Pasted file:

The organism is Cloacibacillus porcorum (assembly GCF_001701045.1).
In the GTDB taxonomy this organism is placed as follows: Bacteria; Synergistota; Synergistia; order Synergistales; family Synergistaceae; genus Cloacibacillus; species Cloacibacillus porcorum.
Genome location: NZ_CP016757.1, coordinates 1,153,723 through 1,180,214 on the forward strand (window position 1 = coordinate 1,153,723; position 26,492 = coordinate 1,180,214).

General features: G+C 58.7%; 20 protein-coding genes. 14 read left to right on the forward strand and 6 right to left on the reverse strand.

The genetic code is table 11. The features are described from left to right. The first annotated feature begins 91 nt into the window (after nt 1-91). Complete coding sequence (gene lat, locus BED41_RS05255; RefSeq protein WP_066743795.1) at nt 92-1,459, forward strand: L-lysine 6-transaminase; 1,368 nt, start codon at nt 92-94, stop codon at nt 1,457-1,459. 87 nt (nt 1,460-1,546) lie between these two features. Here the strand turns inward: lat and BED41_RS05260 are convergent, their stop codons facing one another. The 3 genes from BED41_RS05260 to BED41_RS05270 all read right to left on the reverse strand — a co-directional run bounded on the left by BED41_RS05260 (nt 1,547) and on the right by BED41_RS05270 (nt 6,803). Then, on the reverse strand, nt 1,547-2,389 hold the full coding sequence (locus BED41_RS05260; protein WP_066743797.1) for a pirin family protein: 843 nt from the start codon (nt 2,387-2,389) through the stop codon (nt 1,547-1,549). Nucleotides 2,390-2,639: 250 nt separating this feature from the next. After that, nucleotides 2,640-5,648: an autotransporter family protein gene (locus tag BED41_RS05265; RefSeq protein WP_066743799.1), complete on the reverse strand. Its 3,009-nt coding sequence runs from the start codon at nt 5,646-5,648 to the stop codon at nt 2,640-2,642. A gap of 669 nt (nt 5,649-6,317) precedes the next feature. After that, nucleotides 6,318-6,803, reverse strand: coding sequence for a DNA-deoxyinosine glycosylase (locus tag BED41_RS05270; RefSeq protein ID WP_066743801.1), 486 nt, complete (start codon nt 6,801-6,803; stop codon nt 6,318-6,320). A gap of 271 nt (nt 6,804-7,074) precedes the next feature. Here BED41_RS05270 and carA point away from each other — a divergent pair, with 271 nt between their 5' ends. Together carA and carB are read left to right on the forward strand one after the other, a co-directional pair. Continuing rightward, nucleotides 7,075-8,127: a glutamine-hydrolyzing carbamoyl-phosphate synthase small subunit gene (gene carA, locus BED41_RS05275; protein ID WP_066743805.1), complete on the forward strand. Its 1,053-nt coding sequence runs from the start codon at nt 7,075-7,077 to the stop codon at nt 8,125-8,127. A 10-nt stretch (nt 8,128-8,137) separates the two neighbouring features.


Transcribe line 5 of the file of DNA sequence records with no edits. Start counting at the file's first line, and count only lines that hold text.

The genetic code is table 11. The features are described from left to right. The first annotated feature begins 91 nt into the window (after nt 1-91). Complete coding sequence (gene lat, locus BED41_RS05255; RefSeq protein WP_066743795.1) at nt 92-1,459, forward strand: L-lysine 6-transaminase; 1,368 nt, start codon at nt 92-94, stop codon at nt 1,457-1,459. 87 nt (nt 1,460-1,546) lie between these two features. Here the strand turns inward: lat and BED41_RS05260 are convergent, their stop codons facing one another. The 3 genes from BED41_RS05260 to BED41_RS05270 all read right to left on the reverse strand — a co-directional run bounded on the left by BED41_RS05260 (nt 1,547) and on the right by BED41_RS05270 (nt 6,803). Then, on the reverse strand, nt 1,547-2,389 hold the full coding sequence (locus BED41_RS05260; protein WP_066743797.1) for a pirin family protein: 843 nt from the start codon (nt 2,387-2,389) through the stop codon (nt 1,547-1,549). Nucleotides 2,390-2,639: 250 nt separating this feature from the next. After that, nucleotides 2,640-5,648: an autotransporter family protein gene (locus tag BED41_RS05265; RefSeq protein WP_066743799.1), complete on the reverse strand. Its 3,009-nt coding sequence runs from the start codon at nt 5,646-5,648 to the stop codon at nt 2,640-2,642. A gap of 669 nt (nt 5,649-6,317) precedes the next feature. After that, nucleotides 6,318-6,803, reverse strand: coding sequence for a DNA-deoxyinosine glycosylase (locus tag BED41_RS05270; RefSeq protein ID WP_066743801.1), 486 nt, complete (start codon nt 6,801-6,803; stop codon nt 6,318-6,320). A gap of 271 nt (nt 6,804-7,074) precedes the next feature. Here BED41_RS05270 and carA point away from each other — a divergent pair, with 271 nt between their 5' ends. Together carA and carB are read left to right on the forward strand one after the other, a co-directional pair. Continuing rightward, nucleotides 7,075-8,127: a glutamine-hydrolyzing carbamoyl-phosphate synthase small subunit gene (gene carA, locus BED41_RS05275; protein ID WP_066743805.1), complete on the forward strand. Its 1,053-nt coding sequence runs from the start codon at nt 7,075-7,077 to the stop codon at nt 8,125-8,127. A 10-nt stretch (nt 8,128-8,137) separates the two neighbouring features.